“I’m Maggie and my family is from Ireland.” Next.
“I’m Jillian and I’m Italian.” Next.
“I’m Kate and I’m half German and about a quarter Italian.” Next.
It was part of their identity. It was where they were from. Imagine my dismay when the voices next to me and in front of me suddenly quieted, and it was my turn: the only Black girl in the classroom. I didn’t have anything snarky to say about the plight of my ancestors or the suffering my family had endured in the Jim Crow South. I remember stammering, “My name is Lorry, and I’m Black-Black. My family is from Chicago.” Between those moments, and questions of, “Are you sure you’re supposed to be in this class?” from my teachers, I began to feel embarrassed and out of place. I felt embarrassed of the long drive I would take back to the ‘hood every day. Embarrassed that I didn’t know much about where my family was from. Embarrassed that I sometimes couldn’t control the slang that would slip from my mouth before I could catch it. Embarrassed that I couldn’t get the hang of thesis statements. Embarrassed that the neighborhood school I had transferred from had neglected to teach me both parenthetical citations and how to balance my equations in algebra.
During my first semester in graduate school, what initially felt like excitement at the start of the school year became confusion, which became anxiety, and gradually I never even wanted to leave my bedroom. I wanted to sleep all day, and when I spoke to my colleagues and professors I felt my heart pounding in my chest. I questioned my ability to be successful in my program. Who did I think I was? I was gripped by loneliness and I felt like an imposter.
I contacted Mental Health Services and began to see a therapist regularly. One day, in one of our bimonthly sessions, I told her that I was angry because I felt the sting of independence and deep feelings of inadequacy; that I’m alone, and that no one is coming to save me. I complained that I felt I’d been inadequately prepared for my life. Who in my family had ever been in this position? Why had none of the older women I knew ever even lived alone or had to learn to take care of themselves, by themselves? Why didn’t I know how to thrive?
Unconsciously, I had been grasping all my life for “completeness” in people and places that would never satisfy the deep questioning that began in high school. Everywhere I went, I doubted if I was smart enough, articulate enough, skinny enough or beautiful enough. I wondered what people thought of me constantly. My therapist challenged me by asking who could have taught me to truly love myself and be completely self-reliant? Only a few generations ago, the only thing that the women in my family were concerned with was survival. Love for them meant provision and staying safe, not choosing between one-bedroom apartments and negotiating salaries. So, what’s my identity? What does my identity mean for my career? Where am I from? What’s the life that I’ll choose to create for myself? As Black academics, we bring our whole selves to the work that we do, yet we must balance our academic contribution with a deep commitment to our selves in order to sustain our effort. We have to dig deeply into our past, our faith, our families and find wholeness independently instead of looking for it in other people and things. How else can we be of service to others without deeply knowing (and loving) ourselves? I’ve learned that Love is the foundation of everything self-care. Here’s what I suggest as a good place to start your journey:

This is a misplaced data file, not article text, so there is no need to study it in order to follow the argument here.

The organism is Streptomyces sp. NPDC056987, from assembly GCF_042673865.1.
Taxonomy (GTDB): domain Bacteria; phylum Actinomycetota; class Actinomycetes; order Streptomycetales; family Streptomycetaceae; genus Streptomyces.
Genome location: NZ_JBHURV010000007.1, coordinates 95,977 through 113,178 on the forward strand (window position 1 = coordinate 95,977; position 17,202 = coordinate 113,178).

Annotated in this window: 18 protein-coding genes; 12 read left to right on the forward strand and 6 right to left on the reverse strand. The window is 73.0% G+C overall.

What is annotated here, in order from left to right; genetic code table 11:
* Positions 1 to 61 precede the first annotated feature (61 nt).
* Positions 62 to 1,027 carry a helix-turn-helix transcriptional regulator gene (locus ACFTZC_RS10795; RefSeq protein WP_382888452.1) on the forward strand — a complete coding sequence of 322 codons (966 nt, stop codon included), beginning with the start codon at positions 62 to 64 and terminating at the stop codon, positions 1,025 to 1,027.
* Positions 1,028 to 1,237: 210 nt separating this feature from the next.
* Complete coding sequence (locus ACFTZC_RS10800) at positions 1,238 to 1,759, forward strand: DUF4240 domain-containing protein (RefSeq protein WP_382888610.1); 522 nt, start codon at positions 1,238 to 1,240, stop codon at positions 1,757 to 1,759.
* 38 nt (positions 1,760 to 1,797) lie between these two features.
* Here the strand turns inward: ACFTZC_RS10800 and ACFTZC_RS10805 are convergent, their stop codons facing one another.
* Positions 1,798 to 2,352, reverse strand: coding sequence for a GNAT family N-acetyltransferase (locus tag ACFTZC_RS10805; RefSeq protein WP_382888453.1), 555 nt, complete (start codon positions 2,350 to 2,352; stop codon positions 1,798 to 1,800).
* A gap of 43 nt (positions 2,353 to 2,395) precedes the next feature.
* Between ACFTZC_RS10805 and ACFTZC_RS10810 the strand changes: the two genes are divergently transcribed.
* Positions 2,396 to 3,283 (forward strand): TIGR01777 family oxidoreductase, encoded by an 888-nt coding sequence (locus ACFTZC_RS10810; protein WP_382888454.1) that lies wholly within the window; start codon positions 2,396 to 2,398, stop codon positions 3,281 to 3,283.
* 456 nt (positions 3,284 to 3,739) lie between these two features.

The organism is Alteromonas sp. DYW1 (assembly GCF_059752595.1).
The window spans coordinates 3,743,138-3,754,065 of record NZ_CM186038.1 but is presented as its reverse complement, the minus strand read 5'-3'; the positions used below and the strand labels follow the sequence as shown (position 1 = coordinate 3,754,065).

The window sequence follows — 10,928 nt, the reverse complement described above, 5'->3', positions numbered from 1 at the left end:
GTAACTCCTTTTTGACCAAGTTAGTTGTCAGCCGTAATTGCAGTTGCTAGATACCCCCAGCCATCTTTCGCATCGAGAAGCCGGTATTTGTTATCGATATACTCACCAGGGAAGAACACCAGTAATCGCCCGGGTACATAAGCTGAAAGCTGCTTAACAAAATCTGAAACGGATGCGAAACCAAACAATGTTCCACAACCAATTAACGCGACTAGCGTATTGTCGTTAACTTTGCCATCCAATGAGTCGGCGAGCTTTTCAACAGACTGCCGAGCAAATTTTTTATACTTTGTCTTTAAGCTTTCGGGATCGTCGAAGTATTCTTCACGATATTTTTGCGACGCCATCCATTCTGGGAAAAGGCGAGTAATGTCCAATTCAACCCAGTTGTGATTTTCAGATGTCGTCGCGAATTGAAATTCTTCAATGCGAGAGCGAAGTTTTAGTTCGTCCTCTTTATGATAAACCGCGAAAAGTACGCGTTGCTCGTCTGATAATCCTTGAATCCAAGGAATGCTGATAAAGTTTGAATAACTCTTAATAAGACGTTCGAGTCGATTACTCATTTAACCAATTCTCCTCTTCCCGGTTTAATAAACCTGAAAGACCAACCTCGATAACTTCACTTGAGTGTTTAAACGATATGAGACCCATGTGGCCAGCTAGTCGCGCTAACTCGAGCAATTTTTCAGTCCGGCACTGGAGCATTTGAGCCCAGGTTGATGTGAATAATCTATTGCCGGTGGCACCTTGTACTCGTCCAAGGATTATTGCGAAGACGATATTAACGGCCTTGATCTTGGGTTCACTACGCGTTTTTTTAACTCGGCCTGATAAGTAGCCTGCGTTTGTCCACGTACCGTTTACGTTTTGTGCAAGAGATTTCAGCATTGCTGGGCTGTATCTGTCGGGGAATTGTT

- Identity: Dig more into your family history and express gratitude for the richness that has brought you to where you are. Ask your grandmother or grandfather to tell you stories about their lives. Remember your own defining moments and how they’ve made you who you are today. Celebrate how you’ve become unapologetically you. Grab some Brene Brown and learn to be the most authentic version of yourself with your friends and colleagues.
- Faith: Get a belief system. I’m starting simple by reading the Bible and rediscovering who I am to God and what love means in my relationship with Him. I’m also being authentic with God by praying about my disappointment and doubts.
- Self-Romance: How can we expect to be loved well if we don’t know how to even love ourselves? Impress yourself. Speak tenderly to yourself. Clothe yourself for your best day every day. Smell good. Smile. Drink water and exercise! Feed yourself whole foods. Surround yourself with people who energize and challenge you. Go to that new restaurant you’ve wanted to try. Buy beautiful plates for your apartment. Don’t wait for someone to complete the “dream” with you. Live NOW. Lately, I’ve even be asking myself, do you love yourself enough to be disciplined and do what’s best for you even when you don’t want to do it?
- Wholeness: This is a tough one for me. I really think women are sold this idea of “independence”, but in practice, Black families often equate having a man with achieving stability. Seek stability on your own. Financially, emotionally, spiritually…honestly work toward living the life you imagine for yourself so that you can add a partner out of love instead of necessity.
- Lastly, find a therapist (read: therapist of color). I personally recommend Cognitive Behavior Therapy. This type of therapy in particular is useful to become a more intentional person whose thoughts, feelings, behaviors and actions are in alignment. If there’s only one thing you can invest in to take care of yourself this year, start there and you won’t regret it.